The FileSystemEntry interface of the File and Directory Entries API represents a single in a file system. The entry can be a file or a directory (directories are represented by the DirectoryEntry interface. It includes methods for working with files—including copying, moving, removing, and reading files—as well as information about a file it points to—including the file name and its path from the root to the entry.
The FileSystemFileEntry interface of the File System API represents a file in a file system. It offers properties describing the file's attributes, as well as methods for creating a FileWriter object to write to the file or a File object to read the file.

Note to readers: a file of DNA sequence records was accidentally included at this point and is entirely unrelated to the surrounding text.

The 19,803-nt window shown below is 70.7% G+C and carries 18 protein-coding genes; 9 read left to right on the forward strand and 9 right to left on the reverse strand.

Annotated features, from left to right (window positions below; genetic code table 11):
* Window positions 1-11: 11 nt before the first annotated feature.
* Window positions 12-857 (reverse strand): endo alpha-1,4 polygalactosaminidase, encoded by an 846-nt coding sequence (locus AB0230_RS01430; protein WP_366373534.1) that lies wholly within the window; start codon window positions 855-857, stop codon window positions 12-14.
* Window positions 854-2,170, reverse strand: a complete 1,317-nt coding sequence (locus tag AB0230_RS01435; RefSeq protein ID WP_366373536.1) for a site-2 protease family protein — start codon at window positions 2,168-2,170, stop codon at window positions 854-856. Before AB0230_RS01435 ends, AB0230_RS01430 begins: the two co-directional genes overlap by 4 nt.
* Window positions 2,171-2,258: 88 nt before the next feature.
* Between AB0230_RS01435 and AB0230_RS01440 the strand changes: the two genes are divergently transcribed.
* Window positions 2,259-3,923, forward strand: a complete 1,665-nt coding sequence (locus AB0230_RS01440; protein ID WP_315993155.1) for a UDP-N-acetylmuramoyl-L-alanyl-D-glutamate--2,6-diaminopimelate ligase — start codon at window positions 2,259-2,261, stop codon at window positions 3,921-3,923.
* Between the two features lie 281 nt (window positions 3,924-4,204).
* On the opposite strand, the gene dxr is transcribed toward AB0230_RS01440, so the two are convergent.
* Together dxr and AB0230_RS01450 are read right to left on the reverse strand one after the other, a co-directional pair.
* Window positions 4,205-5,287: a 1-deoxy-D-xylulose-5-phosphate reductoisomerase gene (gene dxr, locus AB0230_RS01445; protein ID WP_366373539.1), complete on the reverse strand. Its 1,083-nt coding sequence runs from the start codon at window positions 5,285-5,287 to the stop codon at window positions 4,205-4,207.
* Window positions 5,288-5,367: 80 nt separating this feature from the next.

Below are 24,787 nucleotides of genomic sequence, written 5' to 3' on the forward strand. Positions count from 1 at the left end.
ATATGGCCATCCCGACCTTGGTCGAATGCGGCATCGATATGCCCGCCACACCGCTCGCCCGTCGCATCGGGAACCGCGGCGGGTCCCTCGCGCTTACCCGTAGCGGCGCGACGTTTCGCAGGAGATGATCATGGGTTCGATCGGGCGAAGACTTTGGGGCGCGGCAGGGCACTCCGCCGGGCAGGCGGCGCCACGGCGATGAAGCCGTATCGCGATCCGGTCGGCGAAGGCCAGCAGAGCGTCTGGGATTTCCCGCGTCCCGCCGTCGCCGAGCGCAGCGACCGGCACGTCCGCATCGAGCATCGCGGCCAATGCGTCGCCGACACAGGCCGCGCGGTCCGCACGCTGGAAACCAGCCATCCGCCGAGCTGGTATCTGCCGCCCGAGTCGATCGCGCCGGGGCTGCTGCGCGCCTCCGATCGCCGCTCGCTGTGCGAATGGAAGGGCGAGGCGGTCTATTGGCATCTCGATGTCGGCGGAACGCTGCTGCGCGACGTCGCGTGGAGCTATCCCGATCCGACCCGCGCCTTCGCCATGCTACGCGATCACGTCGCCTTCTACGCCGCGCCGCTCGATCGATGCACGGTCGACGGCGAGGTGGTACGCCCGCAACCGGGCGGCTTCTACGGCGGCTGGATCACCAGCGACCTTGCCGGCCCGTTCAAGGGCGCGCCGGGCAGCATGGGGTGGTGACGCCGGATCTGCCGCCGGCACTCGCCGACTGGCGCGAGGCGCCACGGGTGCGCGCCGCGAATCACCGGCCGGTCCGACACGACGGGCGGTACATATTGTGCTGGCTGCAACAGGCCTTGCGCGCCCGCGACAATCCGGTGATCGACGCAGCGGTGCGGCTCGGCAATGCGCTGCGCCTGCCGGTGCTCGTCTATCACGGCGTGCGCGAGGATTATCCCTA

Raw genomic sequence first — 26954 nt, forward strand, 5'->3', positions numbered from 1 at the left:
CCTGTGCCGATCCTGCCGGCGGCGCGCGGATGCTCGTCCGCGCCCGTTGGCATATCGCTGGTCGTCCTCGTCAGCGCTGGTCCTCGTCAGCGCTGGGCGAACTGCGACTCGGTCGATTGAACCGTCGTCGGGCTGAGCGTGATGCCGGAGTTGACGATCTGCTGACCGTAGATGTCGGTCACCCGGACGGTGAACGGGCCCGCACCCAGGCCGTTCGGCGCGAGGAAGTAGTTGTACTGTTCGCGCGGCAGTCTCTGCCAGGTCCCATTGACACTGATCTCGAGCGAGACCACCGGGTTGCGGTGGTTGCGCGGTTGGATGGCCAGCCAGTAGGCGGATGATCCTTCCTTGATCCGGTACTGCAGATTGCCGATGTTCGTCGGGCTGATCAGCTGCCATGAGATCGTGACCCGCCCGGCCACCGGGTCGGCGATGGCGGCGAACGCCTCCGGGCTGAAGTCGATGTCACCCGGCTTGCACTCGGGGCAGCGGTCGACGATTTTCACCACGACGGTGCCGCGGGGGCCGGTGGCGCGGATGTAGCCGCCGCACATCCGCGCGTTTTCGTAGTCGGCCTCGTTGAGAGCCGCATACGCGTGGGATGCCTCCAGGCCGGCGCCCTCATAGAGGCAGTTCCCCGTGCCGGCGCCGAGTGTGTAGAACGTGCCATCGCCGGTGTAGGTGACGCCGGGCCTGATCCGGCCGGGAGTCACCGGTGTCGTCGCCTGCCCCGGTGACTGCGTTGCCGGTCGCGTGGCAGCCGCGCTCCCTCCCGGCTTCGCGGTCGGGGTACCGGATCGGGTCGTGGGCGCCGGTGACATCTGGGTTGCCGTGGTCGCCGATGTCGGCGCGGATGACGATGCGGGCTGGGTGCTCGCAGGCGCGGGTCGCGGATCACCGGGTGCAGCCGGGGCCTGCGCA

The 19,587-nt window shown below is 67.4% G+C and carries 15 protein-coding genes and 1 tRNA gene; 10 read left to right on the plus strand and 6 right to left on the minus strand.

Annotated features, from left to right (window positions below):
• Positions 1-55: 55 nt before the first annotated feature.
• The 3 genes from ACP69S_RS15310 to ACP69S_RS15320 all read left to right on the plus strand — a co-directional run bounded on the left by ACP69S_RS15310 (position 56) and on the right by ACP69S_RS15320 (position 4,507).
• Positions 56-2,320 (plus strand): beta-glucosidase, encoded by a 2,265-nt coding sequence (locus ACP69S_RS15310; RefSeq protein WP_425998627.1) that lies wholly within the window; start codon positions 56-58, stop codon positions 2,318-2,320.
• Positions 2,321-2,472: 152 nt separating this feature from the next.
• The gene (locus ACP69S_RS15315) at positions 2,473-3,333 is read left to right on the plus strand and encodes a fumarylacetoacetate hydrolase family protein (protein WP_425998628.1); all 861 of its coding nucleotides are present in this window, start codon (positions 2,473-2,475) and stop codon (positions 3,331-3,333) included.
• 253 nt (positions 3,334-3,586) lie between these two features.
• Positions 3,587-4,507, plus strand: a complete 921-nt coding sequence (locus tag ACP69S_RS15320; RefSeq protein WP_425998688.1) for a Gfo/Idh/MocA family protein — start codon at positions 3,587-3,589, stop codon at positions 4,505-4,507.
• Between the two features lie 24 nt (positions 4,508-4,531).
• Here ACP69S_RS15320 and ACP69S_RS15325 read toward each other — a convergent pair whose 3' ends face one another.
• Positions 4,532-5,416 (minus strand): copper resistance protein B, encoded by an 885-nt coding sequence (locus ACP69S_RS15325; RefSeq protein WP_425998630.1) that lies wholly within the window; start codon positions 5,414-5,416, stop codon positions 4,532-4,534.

The exclusive property on the FileSystemFlags dictionary is used in tandem with the create property to determine whether or not it's acceptable to require that the file not already exist when the reference to it is created by calling FileSystemDirectoryEntry.getFile() or FileSystemDirectoryEntry.getDirectory().
The original File System API was created to let browsers implement support for accessing a sandboxed virtual file system on the user's storage device. Work to standardize the specification was abandoned back in 2012, but by that point, Google Chrome included its own implementation of the API. Over time, a number of popular sites and Web applications came to use it, often without providing any means of falling back to standard APIs or even checking to be sure the API is available before using it. Mozilla instead opted to implement other APIs which can be used to solve many of the same problems, such as IndexedDB; see the blog post Why no FileSystem API in Firefox? for more insights.